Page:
We almost didn’t make it to JFK. Whatever pick up time your taxi company gives you, add at least 2 hours to be safe. Getting out of Manhattan can seem hopeless, when you are caught in a jam. No wonder that New Yorkers walk with so much determination. We were lucky not to know any of these constrictions as we were still strolling on Fifth Avenue. We took a ride up the Empire State Building and had the observation deck almost to ourselves because it was raining. The ushers and security staff seemed like the same ones I had seen decades ago on my first trip. The Empire State is a very traditional site and a masterpiece of human construction. Yet times were simpler then. The bid for construction cost fit simply on one page. My picture today is called SMILOPHILE. I don’t know what the rest of it says, since the skyscrapers were jumbled together so densely. Never mind, this image helped me see the light as I was fretting about catching an international flight. We are in London now.
Now let’s back up a bit from what I said yesterday about the New Yorkers. I had given up asking them direction. But, voilá, as confused as we looked over the subway map (going in the wrong direction again?), some locals took pity on us and volunteered strategic information. Another thing I learned: New Yorkers walk with steadfast destiny through the daily masses. You can’t just flag them down. You need to catch someone’s eye. Try looking. Pin a glance on someone and then smile. Finally, we even engaged in playful banter with a hot dog vendor. We had a great time: Liberty Statue, Museum of Natural History, Metropolitan Museum of Art, Top of the Rock, Intrepid Naval Air & Space Museum, Greenwich Village, MoMa, 911 Memorial, the Subway, Time Square, neighborhood delis, French bakeries, and many other places.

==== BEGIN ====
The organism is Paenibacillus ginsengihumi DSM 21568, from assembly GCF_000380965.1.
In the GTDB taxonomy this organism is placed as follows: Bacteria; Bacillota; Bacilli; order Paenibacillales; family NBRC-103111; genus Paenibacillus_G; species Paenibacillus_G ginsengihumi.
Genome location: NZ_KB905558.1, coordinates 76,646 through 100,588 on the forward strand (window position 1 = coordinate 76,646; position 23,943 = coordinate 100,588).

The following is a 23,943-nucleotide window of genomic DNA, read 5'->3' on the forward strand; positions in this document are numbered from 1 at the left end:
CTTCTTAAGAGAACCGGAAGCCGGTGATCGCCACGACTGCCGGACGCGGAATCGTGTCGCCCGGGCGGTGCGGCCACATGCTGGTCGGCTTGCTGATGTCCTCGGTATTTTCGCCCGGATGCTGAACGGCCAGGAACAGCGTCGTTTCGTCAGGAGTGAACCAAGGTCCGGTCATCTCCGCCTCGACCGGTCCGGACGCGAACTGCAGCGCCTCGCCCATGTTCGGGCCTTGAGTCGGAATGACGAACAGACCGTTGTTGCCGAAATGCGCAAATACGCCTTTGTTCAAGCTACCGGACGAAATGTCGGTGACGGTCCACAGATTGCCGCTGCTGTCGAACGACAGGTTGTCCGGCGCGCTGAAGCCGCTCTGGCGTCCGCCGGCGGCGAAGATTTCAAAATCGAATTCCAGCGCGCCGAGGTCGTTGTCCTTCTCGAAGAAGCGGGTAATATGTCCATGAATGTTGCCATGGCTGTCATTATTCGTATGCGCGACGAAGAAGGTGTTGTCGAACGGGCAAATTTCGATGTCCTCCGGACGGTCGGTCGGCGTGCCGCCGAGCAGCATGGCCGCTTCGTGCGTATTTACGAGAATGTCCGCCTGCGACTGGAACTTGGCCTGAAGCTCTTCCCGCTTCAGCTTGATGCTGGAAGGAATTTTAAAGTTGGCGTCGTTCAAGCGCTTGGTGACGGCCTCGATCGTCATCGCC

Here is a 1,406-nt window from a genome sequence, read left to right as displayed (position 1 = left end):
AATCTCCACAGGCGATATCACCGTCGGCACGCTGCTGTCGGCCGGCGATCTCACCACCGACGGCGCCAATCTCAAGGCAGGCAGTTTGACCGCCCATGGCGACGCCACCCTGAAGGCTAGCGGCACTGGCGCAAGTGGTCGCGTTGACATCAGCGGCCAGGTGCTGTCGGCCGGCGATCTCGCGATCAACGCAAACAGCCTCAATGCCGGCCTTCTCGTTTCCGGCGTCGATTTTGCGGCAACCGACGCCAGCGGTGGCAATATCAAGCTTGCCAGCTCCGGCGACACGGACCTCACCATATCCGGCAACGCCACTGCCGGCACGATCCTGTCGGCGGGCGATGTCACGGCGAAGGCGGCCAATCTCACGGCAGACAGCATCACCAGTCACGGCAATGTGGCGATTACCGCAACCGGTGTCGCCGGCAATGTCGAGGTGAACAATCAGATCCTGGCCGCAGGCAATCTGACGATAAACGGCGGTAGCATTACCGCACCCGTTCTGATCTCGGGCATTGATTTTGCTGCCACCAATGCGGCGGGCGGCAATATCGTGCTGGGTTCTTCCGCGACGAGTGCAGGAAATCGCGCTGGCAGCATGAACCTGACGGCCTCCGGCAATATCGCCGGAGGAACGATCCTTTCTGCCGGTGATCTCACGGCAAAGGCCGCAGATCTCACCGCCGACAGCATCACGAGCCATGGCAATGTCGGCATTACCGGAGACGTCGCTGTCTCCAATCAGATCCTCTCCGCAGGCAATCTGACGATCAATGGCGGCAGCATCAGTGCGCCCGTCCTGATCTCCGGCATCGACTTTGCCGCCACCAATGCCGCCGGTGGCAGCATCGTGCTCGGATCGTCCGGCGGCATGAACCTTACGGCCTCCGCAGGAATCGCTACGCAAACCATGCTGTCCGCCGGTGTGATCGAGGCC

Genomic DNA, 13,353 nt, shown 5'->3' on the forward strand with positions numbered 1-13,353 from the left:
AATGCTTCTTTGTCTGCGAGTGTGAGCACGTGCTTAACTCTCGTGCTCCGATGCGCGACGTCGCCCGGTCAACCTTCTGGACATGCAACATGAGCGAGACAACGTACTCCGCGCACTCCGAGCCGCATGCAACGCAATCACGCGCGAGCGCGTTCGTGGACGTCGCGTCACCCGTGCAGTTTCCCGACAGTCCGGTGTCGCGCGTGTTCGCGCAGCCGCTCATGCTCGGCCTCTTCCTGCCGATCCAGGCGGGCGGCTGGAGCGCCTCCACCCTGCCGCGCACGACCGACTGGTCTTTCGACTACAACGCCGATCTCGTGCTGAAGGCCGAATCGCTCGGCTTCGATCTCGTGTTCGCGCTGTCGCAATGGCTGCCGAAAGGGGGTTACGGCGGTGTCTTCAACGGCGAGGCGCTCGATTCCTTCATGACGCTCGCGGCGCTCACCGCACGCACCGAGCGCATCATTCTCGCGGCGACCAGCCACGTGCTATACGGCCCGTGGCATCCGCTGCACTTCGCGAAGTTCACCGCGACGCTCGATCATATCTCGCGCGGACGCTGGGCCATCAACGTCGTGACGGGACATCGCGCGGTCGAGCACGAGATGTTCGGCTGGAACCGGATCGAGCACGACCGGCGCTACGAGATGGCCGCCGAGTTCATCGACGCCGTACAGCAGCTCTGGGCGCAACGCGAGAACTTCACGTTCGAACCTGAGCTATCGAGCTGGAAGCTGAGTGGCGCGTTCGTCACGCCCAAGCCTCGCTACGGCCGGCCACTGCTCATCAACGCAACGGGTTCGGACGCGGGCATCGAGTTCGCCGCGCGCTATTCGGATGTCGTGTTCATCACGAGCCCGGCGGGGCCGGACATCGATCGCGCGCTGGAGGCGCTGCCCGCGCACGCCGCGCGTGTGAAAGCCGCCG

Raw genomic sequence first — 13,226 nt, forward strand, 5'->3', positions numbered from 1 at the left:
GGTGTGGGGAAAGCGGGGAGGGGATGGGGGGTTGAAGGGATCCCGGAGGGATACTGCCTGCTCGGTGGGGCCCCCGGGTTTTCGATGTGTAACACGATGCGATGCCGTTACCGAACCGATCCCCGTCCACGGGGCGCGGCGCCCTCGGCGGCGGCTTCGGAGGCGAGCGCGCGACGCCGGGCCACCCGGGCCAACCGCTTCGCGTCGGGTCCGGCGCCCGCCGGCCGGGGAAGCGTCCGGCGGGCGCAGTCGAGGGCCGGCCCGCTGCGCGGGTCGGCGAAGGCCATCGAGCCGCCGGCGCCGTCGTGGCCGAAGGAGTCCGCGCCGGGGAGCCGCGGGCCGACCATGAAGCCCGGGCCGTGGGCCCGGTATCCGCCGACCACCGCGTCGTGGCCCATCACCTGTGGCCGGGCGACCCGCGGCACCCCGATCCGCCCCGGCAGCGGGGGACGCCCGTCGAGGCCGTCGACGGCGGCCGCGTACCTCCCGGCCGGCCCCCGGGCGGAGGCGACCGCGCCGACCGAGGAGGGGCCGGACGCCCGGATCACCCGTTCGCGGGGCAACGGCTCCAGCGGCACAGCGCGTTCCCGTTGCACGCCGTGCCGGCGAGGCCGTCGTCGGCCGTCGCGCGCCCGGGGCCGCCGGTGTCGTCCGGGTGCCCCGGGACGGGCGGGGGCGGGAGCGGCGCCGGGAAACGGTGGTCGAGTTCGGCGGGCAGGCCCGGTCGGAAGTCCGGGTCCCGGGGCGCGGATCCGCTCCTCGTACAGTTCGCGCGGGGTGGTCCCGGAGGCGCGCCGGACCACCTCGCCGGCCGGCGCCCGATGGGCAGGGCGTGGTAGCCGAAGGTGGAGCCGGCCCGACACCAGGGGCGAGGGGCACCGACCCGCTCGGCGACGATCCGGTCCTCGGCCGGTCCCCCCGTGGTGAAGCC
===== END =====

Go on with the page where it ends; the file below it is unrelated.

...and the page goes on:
You must be Intrepid when asking New Yorkers the way. Some will blankly stare through you as if they hadn’t noticed you are talking to them. Some will determinedly rush by you with a stone face, never mind you’re waving at them. Others will detour in a wide bow around you with fear you might want to hit them up for money. Some may pretend not to speak English or Spanish or German or Hindi. The nicest ones will say, “I don’t know,” shrug their shoulders or shake their head and scurry on. We asked, “Is this sub going uptown?” Yes, yes! That man sent us in the wrong direction altogether. One friendly New Yorker, however, saved our day. He walked us through the maze of Central Park to come out on Fifth Avenue next to his favorite knish place.
Pictures, pictures everywhere. We take so many to never see them again. Having a selfie-stick helps to get more. You don’t need to ask a stranger to help you with the group pictures. Not us, we like hitting on fellow travelers.
I will give you one picture a day of our whereabouts. Unfortunately, none of our gazillion digital pictures are bound to be famous. Here is one image by Alfred Stieglitz that became a legend, “The Steerage,” from 1907. Compare that with the Liberty Island tourists above, voyagers have it quite a bit better today. Happy trails to all of you and them.